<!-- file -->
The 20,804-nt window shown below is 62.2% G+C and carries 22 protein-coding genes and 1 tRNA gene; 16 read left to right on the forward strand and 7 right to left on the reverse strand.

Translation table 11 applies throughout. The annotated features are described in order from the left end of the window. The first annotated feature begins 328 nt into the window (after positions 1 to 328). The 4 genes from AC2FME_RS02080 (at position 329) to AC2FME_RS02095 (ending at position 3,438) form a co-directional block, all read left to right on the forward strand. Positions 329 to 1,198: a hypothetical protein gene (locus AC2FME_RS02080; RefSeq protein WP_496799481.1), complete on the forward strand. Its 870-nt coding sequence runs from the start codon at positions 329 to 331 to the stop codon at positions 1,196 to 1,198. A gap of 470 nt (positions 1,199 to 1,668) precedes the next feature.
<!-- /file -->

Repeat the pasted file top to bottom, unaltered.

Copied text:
The 20,804-nt window shown below is 62.2% G+C and carries 22 protein-coding genes and 1 tRNA gene; 16 read left to right on the forward strand and 7 right to left on the reverse strand.

Translation table 11 applies throughout. The annotated features are described in order from the left end of the window. The first annotated feature begins 328 nt into the window (after positions 1 to 328). The 4 genes from AC2FME_RS02080 (at position 329) to AC2FME_RS02095 (ending at position 3,438) form a co-directional block, all read left to right on the forward strand. Positions 329 to 1,198: a hypothetical protein gene (locus AC2FME_RS02080; RefSeq protein WP_496799481.1), complete on the forward strand. Its 870-nt coding sequence runs from the start codon at positions 329 to 331 to the stop codon at positions 1,196 to 1,198. A gap of 470 nt (positions 1,199 to 1,668) precedes the next feature.